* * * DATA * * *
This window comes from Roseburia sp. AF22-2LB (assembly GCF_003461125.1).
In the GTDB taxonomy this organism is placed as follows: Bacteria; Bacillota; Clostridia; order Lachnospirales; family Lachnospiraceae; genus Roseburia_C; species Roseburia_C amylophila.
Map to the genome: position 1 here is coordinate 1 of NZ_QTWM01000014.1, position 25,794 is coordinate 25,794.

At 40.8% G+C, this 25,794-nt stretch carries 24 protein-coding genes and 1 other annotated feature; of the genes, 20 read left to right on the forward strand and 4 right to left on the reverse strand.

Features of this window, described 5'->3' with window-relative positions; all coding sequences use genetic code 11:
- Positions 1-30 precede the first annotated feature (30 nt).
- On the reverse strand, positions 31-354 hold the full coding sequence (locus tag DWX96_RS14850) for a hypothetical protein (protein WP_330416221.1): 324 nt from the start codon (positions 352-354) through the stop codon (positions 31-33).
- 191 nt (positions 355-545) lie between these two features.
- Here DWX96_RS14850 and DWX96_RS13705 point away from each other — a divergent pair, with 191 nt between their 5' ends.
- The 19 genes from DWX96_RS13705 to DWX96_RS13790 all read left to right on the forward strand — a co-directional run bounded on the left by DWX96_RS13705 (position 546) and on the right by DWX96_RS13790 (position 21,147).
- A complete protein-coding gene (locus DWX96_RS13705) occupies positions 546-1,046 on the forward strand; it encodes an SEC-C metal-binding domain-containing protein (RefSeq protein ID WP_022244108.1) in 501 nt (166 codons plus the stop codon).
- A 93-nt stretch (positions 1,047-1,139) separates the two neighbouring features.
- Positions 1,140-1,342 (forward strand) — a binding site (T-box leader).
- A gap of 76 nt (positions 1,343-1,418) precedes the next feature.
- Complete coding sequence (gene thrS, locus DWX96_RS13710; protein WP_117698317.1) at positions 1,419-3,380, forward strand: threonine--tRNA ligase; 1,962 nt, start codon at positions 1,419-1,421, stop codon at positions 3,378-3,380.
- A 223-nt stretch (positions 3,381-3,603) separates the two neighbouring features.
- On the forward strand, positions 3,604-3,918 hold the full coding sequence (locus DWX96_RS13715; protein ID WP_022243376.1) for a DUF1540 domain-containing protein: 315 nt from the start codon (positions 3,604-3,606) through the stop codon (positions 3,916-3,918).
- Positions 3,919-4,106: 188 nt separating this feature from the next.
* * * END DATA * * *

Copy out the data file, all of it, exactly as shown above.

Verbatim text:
This window comes from Roseburia sp. AF22-2LB (assembly GCF_003461125.1).
In the GTDB taxonomy this organism is placed as follows: Bacteria; Bacillota; Clostridia; order Lachnospirales; family Lachnospiraceae; genus Roseburia_C; species Roseburia_C amylophila.
Map to the genome: position 1 here is coordinate 1 of NZ_QTWM01000014.1, position 25,794 is coordinate 25,794.

At 40.8% G+C, this 25,794-nt stretch carries 24 protein-coding genes and 1 other annotated feature; of the genes, 20 read left to right on the forward strand and 4 right to left on the reverse strand.

Features of this window, described 5'->3' with window-relative positions; all coding sequences use genetic code 11:
- Positions 1-30 precede the first annotated feature (30 nt).
- On the reverse strand, positions 31-354 hold the full coding sequence (locus tag DWX96_RS14850) for a hypothetical protein (protein WP_330416221.1): 324 nt from the start codon (positions 352-354) through the stop codon (positions 31-33).
- 191 nt (positions 355-545) lie between these two features.
- Here DWX96_RS14850 and DWX96_RS13705 point away from each other — a divergent pair, with 191 nt between their 5' ends.
- The 19 genes from DWX96_RS13705 to DWX96_RS13790 all read left to right on the forward strand — a co-directional run bounded on the left by DWX96_RS13705 (position 546) and on the right by DWX96_RS13790 (position 21,147).
- A complete protein-coding gene (locus DWX96_RS13705) occupies positions 546-1,046 on the forward strand; it encodes an SEC-C metal-binding domain-containing protein (RefSeq protein ID WP_022244108.1) in 501 nt (166 codons plus the stop codon).
- A 93-nt stretch (positions 1,047-1,139) separates the two neighbouring features.
- Positions 1,140-1,342 (forward strand) — a binding site (T-box leader).
- A gap of 76 nt (positions 1,343-1,418) precedes the next feature.
- Complete coding sequence (gene thrS, locus DWX96_RS13710; protein WP_117698317.1) at positions 1,419-3,380, forward strand: threonine--tRNA ligase; 1,962 nt, start codon at positions 1,419-1,421, stop codon at positions 3,378-3,380.
- A 223-nt stretch (positions 3,381-3,603) separates the two neighbouring features.
- On the forward strand, positions 3,604-3,918 hold the full coding sequence (locus DWX96_RS13715; protein ID WP_022243376.1) for a DUF1540 domain-containing protein: 315 nt from the start codon (positions 3,604-3,606) through the stop codon (positions 3,916-3,918).
- Positions 3,919-4,106: 188 nt separating this feature from the next.